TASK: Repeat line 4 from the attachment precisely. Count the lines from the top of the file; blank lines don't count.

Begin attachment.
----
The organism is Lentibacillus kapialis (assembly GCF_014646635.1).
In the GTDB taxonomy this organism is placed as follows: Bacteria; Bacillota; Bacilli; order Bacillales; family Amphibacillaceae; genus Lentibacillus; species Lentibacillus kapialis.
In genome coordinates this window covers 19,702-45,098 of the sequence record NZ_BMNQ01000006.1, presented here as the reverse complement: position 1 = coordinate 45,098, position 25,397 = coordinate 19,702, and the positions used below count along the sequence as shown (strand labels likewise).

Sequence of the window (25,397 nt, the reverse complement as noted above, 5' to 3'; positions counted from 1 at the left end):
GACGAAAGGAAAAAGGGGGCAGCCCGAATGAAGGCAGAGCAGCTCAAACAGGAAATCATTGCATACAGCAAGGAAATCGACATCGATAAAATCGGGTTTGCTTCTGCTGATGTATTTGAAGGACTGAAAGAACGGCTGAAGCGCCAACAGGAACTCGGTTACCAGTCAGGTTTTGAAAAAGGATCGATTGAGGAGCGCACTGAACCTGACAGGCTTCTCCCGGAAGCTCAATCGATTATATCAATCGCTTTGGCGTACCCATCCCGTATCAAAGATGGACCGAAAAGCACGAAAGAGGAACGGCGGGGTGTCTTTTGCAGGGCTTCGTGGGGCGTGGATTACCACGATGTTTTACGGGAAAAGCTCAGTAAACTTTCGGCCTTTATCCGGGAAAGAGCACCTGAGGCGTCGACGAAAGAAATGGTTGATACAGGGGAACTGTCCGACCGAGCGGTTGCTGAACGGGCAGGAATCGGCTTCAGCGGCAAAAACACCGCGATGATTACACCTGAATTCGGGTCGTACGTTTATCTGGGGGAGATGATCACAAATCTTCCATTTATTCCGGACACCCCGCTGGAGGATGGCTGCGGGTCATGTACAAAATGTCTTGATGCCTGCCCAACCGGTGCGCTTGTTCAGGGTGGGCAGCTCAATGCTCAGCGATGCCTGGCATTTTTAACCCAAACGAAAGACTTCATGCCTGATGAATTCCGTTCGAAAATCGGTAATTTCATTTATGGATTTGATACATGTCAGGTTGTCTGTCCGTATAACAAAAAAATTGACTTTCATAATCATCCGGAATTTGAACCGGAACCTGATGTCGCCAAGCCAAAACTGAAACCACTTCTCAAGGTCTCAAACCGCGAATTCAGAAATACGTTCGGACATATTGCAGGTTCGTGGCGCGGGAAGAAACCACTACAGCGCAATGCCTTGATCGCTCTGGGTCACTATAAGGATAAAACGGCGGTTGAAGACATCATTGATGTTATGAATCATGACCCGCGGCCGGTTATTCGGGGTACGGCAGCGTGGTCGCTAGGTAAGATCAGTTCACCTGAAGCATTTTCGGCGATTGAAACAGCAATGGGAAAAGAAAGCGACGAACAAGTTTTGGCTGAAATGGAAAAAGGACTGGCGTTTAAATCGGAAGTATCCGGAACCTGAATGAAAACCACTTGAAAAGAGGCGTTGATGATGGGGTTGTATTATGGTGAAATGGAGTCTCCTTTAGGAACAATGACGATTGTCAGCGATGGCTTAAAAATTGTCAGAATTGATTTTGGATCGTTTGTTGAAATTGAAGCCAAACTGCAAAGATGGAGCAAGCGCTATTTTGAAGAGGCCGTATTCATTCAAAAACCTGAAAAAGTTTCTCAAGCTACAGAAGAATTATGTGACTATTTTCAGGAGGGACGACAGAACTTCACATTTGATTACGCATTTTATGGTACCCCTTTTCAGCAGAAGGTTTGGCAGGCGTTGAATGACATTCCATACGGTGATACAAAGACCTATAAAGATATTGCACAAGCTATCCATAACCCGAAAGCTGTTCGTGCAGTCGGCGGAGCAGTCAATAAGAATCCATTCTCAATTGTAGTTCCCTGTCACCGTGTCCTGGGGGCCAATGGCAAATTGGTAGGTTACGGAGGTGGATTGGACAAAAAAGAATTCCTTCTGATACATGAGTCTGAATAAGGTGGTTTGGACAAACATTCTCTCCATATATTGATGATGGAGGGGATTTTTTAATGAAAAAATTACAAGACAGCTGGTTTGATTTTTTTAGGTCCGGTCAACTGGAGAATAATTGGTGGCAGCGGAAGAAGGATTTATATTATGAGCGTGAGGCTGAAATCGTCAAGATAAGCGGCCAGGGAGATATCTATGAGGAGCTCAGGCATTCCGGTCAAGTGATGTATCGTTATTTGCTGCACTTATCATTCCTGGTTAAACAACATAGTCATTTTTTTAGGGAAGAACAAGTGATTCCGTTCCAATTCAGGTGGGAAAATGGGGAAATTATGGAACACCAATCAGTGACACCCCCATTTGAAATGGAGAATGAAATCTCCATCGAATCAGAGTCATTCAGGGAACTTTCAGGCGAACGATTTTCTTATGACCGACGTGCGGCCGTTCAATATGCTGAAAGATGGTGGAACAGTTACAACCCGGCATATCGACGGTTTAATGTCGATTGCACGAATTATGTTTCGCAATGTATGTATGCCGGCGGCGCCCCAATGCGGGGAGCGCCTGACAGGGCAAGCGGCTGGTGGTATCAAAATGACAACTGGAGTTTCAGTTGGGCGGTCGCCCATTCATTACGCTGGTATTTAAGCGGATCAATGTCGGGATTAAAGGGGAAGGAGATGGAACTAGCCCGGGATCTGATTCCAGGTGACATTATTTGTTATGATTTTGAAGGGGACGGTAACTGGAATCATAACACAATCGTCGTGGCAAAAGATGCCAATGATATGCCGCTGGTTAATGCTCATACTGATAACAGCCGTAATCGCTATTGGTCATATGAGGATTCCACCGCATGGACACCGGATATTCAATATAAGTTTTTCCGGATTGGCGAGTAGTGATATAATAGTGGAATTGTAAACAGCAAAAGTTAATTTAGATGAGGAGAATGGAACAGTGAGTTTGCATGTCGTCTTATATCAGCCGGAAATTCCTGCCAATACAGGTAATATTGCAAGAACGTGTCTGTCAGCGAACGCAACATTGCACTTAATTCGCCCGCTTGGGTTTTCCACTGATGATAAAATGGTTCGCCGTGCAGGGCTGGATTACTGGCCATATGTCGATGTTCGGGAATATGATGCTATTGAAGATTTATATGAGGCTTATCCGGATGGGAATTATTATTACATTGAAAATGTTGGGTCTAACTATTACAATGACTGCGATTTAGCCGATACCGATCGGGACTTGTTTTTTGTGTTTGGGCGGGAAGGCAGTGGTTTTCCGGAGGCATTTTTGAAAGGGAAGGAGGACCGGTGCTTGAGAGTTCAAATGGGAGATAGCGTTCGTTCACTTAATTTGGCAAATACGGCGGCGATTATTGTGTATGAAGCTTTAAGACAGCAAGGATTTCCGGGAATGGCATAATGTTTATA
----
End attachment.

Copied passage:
Sequence of the window (25,397 nt, the reverse complement as noted above, 5' to 3'; positions counted from 1 at the left end):